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Thread: Creditors Questions

  1. #1

    Creditors Questions

    I am probally in the same boat as some of you. After my accident 8 years ago I had more medical and other bills that I could handel. Well 8 years later I recieved a judgment in the mail for a $3200 bill I cannot afford to pay. The bill is in my name but none of our property or cars is. The only thing my name is on is our bank account and my wife is affraid the creditors will put a garnishment on it. I was wondering if that has ever happened to anyone and can they do that since my only source is SSD and it is direct deposited into my checking account?
    Thanks, John
    Disabled American Veteran

  2. #2
    Senior Member rdf's Avatar
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    Jul 2001
    Someplace between Nowhere and Goodbye
    Johh, I'm 100% certain they can't go after your SSDI payments perse, if they're delivered to your house. The government doesn't allow garnishment of SSDI checks through them, but after they're turned into cash, I don't know the law. Seems like I had a similar problem with the IRS a couple years after my injury, where the IRS cleaned out my bank account because I didn't file the year I was injured (like I was thinking about it at the time )

    But once they're cashed and in your bank account, they might be fair game...please call your bank and inquire about this, or call SS. Or check their website. Good luck friend, it's always something...
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  3. #3
    Senior Member rdf's Avatar
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    Jul 2001
    Someplace between Nowhere and Goodbye
    Can Social Security benefits be garnished by creditors to pay a debt?

    Section 207 of the Social Security Act (42 U.S.C. 407) protects Social Security benefits from assignment, levy, or garnishment. However, the law provides five exceptions:
    • Section 459 of the Act (42 U.S.C. 659) allows Social Security benefits to be garnished to enforce child support and/or alimony obligations;
    • Section 6334 (c) of the Internal Revenue Code (26 U.S.C. 6334 (c)) allows benefits to be levied to collect unpaid Federal taxes;
    • Section 3402 (P) of the Internal Revenue Code allows beneficiaries to elect to have a percentage of their benefits withheld and paid to the Internal Revenue Service to satisfy their Federal income tax liability for the current year;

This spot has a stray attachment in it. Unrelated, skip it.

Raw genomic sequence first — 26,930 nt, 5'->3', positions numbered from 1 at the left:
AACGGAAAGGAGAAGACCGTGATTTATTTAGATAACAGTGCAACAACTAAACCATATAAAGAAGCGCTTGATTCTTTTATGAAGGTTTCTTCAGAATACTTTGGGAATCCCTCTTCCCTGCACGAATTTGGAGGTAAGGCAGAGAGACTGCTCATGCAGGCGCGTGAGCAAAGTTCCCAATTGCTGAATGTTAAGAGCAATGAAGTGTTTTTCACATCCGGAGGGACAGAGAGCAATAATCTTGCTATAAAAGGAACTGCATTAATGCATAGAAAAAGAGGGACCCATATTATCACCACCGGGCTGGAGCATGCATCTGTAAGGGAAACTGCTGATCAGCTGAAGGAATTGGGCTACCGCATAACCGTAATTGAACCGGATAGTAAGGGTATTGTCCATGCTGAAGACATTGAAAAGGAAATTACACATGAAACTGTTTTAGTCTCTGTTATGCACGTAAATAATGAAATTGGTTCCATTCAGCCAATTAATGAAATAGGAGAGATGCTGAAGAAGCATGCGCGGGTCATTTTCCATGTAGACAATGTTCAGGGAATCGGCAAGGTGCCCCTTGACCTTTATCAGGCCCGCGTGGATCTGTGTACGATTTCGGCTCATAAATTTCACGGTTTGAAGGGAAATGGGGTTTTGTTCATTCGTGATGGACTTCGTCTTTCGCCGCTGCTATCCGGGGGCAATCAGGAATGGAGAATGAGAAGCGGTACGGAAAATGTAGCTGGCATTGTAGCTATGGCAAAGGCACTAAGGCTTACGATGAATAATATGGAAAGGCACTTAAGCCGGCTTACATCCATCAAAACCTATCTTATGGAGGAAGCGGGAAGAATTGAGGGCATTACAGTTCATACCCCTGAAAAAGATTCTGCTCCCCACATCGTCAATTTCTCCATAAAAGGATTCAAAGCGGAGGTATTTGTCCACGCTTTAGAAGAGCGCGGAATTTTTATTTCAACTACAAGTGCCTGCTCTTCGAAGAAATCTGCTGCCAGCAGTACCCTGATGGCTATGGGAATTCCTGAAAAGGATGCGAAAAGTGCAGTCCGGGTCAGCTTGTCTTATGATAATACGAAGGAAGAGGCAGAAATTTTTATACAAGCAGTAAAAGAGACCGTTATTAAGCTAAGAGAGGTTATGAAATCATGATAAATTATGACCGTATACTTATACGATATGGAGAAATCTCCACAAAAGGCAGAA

• The Debt Collection Act of 1996 (Public Law 104-134) allows benefits to be withheld and paid to another Federal agency to pay a non-tax debt the beneficiary owes to that agency: and
    • The Tax Payer Relief Act of 1997 (Public Law 105-34) authorizes the Internal Revenue Service to collect overdue federal tax debts of beneficiaries by levying up to 15 percent of each monthly payment until the debt is paid.The Social Security Administration's responsibility for protecting benefits against legal process and assignment usually ends when the beneficiary is paid. However, once paid, benefits continue to be protected under section 207 of the Act as long as they are identifiable as Social Security benefits using normal banking practices. For example, only social security benefits are deposited into a particular bank account.
      If a creditor tries to garnish your social security check, inform them that unless one of the five exceptions apply, your benefits can not be garnished. You also may want to provide this same information to your financial institution and seek legal assistance if you believe it is needed.

      NOTE: Supplemental Security Income payments cannot be levied or garnished.

    edit: from the above, it seems only the feds and child support/alimony can get your SSDI money. But I just skimmed it, please read in full.
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  4. #4
    Senior Member rdf's Avatar
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    Seems to be safe, have your SSDI money go into an account only for that purpose, i.e. don't blend money from other sources with your SSDI money in the same account.
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  5. #5
    Senior Member skippy13's Avatar
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    Mar 2008
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    There is also a statute of limitations on debts that are not of federal origin. After a certain period of time (if they have not contacted you previously that is) the debt cannot be collected. It is seven years. Also if the debt should have been billed to medicare/medicaid or the Oregon Health Plan in the first place and they reasonably knew that they cannot come back on you for it, it is illegal. At least in my state (Oregon). Your bank accounts may be fair game however, if your wife has income that is contributed to the same account your check is deposited into. Get a separate account for your SSDI deposit
    Last edited by skippy13; 05-08-2008 at 12:43 AM.

  6. #6
    Were you in the military when you were injured? We often find that our active duty patients were incorrectly billed for their care in a civilain hospital when they were first injured, instead of the bill going to the military. If so, see your VA SCI Social Worker and they should be able to help you.


  7. #7